Our Counselor, and More

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Written by Ángel Manuel Rodríguez

Why is the Spirit called “Counselor” in the Gospel of John?

The Greek term parakletos, translated “counselor” in some Bible versions, does not have an exact English equivalent. It was used in Greek literature to refer to a person called to someone’s aid, or who appeared on another’s behalf as a counselor, intercessor, mediator, helper, or as an advocate in a court of law. When Jesus applies it to the Holy Spirit, it reveals something about the nature and functions of the Spirit. Since the term is used exclusively in the writings of John, I will examine those passages.

1. Jesus and the Counselor: In John, as well as in the rest of the New Testament, Jesus and the Spirit are very closely connected. But they are not the same person. In John Jesus identifies the parakletos with the Spirit (16:15), the Holy Spirit (14:26), and the Spirit of truth (14:17; 15:26; 16:13). In other words, He used new terminology to refer to the Holy Spirit. When Jesus says “another Counselor” (14:16, HCSB; cf. 1 John 2:1),1 implying that He is also a counselor, He is clearly making a distinction between Himself and the Spirit. The difference between the two is also accentuated by the fact that the Spirit (parakletos) will be sent by the Father at the request of the Son (14:16, 26). Finally, the difference between the two is indicated by the fact that the coming of the Spirit will take place after Jesus returns to the Father (16:7). The Spirit (parakletos) will remain with His people forever (14:16). So unlike Jesus, the Spirit will not return to the Father while God’s people are still in the world. He will take the place of Jesus on earth.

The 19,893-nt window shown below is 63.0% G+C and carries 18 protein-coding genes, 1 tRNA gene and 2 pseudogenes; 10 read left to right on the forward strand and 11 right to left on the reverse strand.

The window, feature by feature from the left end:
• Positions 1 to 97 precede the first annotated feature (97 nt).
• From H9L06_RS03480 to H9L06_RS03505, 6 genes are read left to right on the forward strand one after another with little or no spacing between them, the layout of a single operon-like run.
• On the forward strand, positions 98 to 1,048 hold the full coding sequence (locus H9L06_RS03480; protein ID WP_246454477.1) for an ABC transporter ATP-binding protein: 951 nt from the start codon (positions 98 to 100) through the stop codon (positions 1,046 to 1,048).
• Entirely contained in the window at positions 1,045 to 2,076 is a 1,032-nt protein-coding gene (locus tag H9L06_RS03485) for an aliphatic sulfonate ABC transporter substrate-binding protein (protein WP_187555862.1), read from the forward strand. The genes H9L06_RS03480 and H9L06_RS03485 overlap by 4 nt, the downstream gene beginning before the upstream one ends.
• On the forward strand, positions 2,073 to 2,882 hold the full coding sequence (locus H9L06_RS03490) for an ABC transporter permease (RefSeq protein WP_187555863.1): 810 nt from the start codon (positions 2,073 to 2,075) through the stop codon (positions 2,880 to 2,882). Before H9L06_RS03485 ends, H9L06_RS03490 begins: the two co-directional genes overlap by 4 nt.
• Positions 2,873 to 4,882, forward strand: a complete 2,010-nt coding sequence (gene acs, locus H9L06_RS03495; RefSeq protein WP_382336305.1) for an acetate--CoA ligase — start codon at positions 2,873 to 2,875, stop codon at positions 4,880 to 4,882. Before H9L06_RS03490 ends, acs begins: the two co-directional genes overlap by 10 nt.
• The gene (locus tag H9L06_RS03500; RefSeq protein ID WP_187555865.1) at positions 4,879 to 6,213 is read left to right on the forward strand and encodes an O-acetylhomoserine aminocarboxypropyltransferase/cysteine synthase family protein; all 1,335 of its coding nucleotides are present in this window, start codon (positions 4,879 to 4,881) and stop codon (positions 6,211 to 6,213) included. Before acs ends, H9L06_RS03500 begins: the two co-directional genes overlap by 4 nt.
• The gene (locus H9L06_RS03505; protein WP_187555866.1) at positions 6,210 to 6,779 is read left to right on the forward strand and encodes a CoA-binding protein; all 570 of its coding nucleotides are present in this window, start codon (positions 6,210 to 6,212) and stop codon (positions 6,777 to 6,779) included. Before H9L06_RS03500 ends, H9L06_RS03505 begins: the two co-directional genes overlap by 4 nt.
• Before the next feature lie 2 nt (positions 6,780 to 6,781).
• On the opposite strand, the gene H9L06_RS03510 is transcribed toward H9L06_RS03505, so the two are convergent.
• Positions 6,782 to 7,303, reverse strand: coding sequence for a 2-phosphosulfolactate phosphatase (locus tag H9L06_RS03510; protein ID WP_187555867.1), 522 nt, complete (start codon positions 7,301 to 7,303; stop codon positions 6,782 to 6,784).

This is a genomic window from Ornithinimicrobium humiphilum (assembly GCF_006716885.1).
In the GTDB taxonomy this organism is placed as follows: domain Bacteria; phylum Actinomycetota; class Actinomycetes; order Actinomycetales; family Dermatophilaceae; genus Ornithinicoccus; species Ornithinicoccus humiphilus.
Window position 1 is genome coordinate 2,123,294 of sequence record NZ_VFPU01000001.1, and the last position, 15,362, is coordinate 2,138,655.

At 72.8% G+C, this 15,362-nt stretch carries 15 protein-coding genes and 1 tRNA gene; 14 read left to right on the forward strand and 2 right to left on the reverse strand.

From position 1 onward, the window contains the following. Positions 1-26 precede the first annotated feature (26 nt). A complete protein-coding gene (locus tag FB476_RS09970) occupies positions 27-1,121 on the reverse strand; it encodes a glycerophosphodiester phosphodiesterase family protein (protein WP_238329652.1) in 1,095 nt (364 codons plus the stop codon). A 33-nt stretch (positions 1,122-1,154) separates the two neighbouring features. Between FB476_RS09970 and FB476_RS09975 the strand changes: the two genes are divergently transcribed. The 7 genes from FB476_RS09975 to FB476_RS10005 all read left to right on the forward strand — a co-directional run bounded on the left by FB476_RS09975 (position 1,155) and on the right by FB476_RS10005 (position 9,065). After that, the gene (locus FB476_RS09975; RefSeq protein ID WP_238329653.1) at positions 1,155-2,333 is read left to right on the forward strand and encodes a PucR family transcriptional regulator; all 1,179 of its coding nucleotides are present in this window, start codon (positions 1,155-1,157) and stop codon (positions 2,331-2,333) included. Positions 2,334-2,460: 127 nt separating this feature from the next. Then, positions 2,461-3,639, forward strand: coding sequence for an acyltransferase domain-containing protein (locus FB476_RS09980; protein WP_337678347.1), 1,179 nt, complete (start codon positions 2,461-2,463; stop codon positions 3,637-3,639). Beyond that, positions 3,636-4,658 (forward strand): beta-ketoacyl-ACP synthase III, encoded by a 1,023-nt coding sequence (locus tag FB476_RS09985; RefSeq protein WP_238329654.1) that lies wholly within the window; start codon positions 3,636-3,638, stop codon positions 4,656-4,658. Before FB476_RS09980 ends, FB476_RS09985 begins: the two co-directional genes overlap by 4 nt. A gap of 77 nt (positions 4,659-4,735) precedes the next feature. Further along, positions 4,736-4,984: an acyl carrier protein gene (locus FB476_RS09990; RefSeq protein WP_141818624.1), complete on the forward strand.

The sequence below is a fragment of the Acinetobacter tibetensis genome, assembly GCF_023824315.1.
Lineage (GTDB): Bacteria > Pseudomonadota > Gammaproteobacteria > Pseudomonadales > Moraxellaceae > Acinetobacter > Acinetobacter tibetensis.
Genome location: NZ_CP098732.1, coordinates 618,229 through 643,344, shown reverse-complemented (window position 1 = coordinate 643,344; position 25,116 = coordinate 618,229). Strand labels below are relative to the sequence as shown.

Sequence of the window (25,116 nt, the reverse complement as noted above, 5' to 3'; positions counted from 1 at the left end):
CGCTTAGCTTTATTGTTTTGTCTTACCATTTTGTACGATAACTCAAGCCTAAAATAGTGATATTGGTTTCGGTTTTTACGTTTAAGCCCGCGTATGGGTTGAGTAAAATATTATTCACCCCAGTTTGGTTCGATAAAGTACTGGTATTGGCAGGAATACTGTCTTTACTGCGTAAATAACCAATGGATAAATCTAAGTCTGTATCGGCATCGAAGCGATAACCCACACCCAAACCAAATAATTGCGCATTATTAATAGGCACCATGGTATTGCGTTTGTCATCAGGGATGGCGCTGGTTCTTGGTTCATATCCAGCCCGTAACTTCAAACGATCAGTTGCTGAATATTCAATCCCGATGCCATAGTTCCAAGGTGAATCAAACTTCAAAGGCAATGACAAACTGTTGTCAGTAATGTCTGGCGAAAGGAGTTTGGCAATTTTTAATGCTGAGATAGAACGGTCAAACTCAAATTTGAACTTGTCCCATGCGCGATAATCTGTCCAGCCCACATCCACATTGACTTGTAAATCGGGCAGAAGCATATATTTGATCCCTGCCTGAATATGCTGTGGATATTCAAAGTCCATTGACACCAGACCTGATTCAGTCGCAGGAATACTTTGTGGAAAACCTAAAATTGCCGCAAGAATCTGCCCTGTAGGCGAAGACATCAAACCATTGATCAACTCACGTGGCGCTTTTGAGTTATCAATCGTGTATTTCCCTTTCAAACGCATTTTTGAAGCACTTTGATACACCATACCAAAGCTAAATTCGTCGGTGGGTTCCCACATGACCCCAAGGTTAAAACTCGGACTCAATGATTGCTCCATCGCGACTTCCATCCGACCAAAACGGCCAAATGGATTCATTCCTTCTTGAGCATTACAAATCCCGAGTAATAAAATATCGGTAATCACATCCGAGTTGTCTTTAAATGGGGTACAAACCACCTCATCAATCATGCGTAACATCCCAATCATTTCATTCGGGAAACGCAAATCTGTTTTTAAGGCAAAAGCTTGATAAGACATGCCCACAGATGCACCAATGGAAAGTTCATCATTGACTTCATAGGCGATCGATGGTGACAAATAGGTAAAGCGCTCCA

2. Functions of the Counselor: Three main functions are assigned to the Spirit (parakletos). He is a teacher: He “will teach you all things and will remind you of everything I have said to you” (14:26, NIV).2 The Spirit will build up the church on the basis of the teachings of Jesus by reminding the disciples of His teachings and revealing their depths of meaning. He will also reveal to them the eschatological content of the message of Jesus (16:13). It is only in that sense that the Spirit “will guide you into all the truth” (16:13, NIV).

Second, and closely related to the previous one, the Spirit will glorify Jesus. Jesus is glorified when the Spirit takes what belongs to Jesus and reveals it to us (16:14). He glorifies Himself, not by providing for us new things, but by telling us that what we receive is all from Jesus.

Third, the role of the Spirit is to witness on behalf of Jesus and His people against the world. The coming of the Spirit testifies to the fact that believers belong to God, thus radicalizing the distinction between them and the world. Together with believers, the Spirit also testifies on behalf of Jesus by calling people to come to Jesus as the exalted one (15:25, 26). His testimony against the world addresses its rejection of Jesus, the sin that characterizes it, and the judgment of God against evil (16:8-11).

3. Nature of the Spirit: By calling the Spirit “another Counselor” Jesus has established once and for all that the Spirit is a person like Him. Although the Greek noun “spirit” (pneuma) is neuter (and some refer to the Spirit as “it”), the noun “counselor” (parakletos) is masculine and personal. The Spirit is not an “it,” but a personal divine being. His divinity is addressed by Jesus when He says that the Spirit “proceeds from the Father” (15:26). The verb “proceeds from” (ekperuomai) points to the place of origin of the Spirit. His natural place of existence is within the mystery of the Godhead, and it is God who sends Him. By identifying the Spirit as a parakletos, Jesus has provided for us a way of thinking about the Spirit as a person.

We can visualize Him as a counselor, as a person who helps us in time of need (comforter), and who accompanies us during our pilgrimage, sustaining, transforming, and revealing to us what belongs to Jesus. The Spirit speaks for us and to us; He is the parakletos.   

1Texts credited to HCSB are taken from the Holman Christian Standard Bible, copyright © 1999, 2000, 2002, 2003 by Holman Bible Publishers. Used by permission.

2Scripture quotations credited to NIV are from the Holy Bible, New International Version. Copyright © 1973, 1978, 1984, 2011 by Biblica, Inc. Used by permission. All rights reserved worldwide.